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French Secularism Under Threat: “Has Religion Become the Pillar of Social Peace?”

Translated Saturday 26 January 2008, by Isabelle Métral

Historian Jean-Paul Scot is the author of “l’Etat chez lui, l’Eglise chez elle. Comprendre la loi de 1905 », State and Church in their separate places: an analysis of the 1905 law [1]. His close study of the French president’s speeches shows how these speeches actually challenge not only the French constitutional principle of the secular State (“laïcité”) but the Republic itself.

HUMA: How do you account for religion’s comeback at the highest levels of the State?

JEAN-PAUL SCOT: A Dominican counsellor of Sarkozy explains this quite candidly: “We cannot depend on unbridled neo-liberalism to replace the communist faith in a brighter future. We have got to find something that encourages people to place their hopes in some project, in some dream, something that helps them transcend the difficulties of every-day life…” Under the pretext that religion is making a comeback, which all sociological surveys in Europe deny, and taking advantage of the crumbling of the modern founding ideologies and declining public confidence in reason and science, neoconservatives all the world over advocate that the positive contribution of religion be officially acknowledged in education, morality, culture, welfare, and even in politics. Strangely, they even present this as the hallmark of ultra-modernism.

Clearly, Nicolas Sarkozy wants to align France on European countries in which churches are granted official status as co- partners of the State; in short he is targeting the constitutional principle of the separation of Church and State [2]. No wonder he proposes having denominational representatives sit on the Conseil économique et social, the consultative economic and social committee that represents civil society.

HUMA: In what respects do Nicolas Sarkozy’s declarations challenge the principle of “laïcité”?

JEAN-PAUL SCOT: In his very first speech after being invested as presidential candidate on January 15, 2007 Sarkozy said he wanted to “modernize laïcité”: “The laïcité I believe in,” he said, “has nothing to do with war on religion.” Three observations must be made here. One: hostility to religion has always been a minority trend within the French secularist movement for its fathers founded it on the principles of freedom of conscience, equality before the law and the equal dignity of all religious, philosophical, atheistic, or agnostic beliefs. Secondly, the fathers of the 1905 law, namely Jean Jaurès and Ferdinand Buisson [3], made it clear that the secular State must be neutral with respect to the different cults, independent of any clergy and free from any religious or theological influence. General de Gaulle himself delivered the message to the assembly of French Roman Catholic bishops in 1958: “You say that France is Roman Catholic, but it is a secular Republic (“la République est laïque”). Thirdly, even though today Sarkozy says that “laïcité means respect for all religious persuasions,” he also declares that he wants “all the expectations of the great religions to be duly met … (for) spiritual life is the source of human vocations that the Republic itself cannot foster since it does not distinguish between good and evil… Religion can provide that distinction.”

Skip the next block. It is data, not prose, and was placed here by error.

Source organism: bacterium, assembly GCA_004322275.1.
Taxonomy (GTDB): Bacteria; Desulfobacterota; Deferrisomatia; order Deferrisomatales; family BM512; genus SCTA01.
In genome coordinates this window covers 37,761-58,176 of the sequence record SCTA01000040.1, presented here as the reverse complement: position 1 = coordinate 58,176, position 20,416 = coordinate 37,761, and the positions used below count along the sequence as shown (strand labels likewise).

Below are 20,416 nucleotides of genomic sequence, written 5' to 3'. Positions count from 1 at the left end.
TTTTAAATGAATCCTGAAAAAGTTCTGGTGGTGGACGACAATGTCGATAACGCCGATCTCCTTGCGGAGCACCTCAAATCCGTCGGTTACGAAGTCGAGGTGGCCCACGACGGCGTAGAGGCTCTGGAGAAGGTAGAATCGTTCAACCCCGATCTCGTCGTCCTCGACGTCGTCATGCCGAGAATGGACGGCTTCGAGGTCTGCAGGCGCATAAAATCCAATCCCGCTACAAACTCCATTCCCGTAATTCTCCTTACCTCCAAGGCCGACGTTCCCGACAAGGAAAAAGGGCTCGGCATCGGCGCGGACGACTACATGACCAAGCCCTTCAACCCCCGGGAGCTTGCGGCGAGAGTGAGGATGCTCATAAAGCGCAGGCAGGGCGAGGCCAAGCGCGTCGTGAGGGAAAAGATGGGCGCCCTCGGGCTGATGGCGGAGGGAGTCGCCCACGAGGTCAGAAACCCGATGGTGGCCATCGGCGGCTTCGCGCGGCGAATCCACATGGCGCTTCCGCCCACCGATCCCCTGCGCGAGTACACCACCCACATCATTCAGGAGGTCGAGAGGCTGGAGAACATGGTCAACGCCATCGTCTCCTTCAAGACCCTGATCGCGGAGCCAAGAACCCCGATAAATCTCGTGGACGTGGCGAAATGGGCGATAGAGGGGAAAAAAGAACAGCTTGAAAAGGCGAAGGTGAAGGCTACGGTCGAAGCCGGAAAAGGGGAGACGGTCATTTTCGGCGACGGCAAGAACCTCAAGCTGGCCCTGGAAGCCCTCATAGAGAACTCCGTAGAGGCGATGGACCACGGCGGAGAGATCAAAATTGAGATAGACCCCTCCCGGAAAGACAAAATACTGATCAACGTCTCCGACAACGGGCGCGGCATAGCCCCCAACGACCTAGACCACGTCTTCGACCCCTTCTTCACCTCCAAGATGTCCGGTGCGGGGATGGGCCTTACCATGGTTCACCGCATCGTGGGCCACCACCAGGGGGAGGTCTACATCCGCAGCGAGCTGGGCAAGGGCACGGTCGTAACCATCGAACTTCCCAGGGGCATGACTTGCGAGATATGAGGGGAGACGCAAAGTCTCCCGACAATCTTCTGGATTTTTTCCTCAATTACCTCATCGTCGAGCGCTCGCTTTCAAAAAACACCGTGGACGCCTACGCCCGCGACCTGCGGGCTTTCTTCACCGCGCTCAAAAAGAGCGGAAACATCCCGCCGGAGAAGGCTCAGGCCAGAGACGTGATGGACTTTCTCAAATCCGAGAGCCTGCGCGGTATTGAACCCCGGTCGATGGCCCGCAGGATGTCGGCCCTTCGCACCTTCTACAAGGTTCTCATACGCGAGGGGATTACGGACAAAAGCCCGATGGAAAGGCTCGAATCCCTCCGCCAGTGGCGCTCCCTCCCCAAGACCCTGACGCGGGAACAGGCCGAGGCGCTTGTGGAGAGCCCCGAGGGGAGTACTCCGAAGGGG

Clearly, this is a negation of the common principles that bind all the Republic’s citizens together. This clearly establishes religion as the foundation of morality and the pillar of law and order. By making religion serve political ends, Sarkozy is not just challenging “laïcité”, the French secularist principle; his views also offend against the Constitution and the Republic.

HUMA: Would you say that the foregrounding of France’s “Christian roots” is a way of negating the diversity of France’s identities?

JEAN-PAUL SCOT: History shows that looking back to the past for the country’s roots has always characterized reactionary and nationalist movements that were incapable of proposing generous policies founded on the principles of emancipation and justice for all. Conversely, what it also shows is that the critique of Christian values, of “faith, hope and charity” has broken the path that led to the Revolution’s proclamation of the principles of "liberty, equality, and fraternity". Lastly I would say that France’s identity is no legacy from the past; its construction is always in the making; it is a permanent process to which contribute all those who by the blood they shed, the sweat of their labour, or the liberality of their creativity have made France a reference for all those who seek liberty and social justice.

Sarkozy should take advice from the Italian bishop who said: “Better be a good Christian and say nothing about it than say a lot about it and not be one.”

[1The 1905 law on the separation of Church and State prohibits the State from recognizing or funding any religion.

[2Article 1 of the Constitution declares France to be an “indivisible, secular (“laïque”),democratic and social Republic”

[3Historic figures both in many respects, Jaurès (1859-1914) notably as French socialist leader and thinker - founder of l’Humanité , Ferdinand Buisson (1841-1932) as the fervent advocate of “laïcité” (a term he himself coined) and a prominent founding father with Jules Ferry of France’s free, obligatory, secular primary education in the 1880s.

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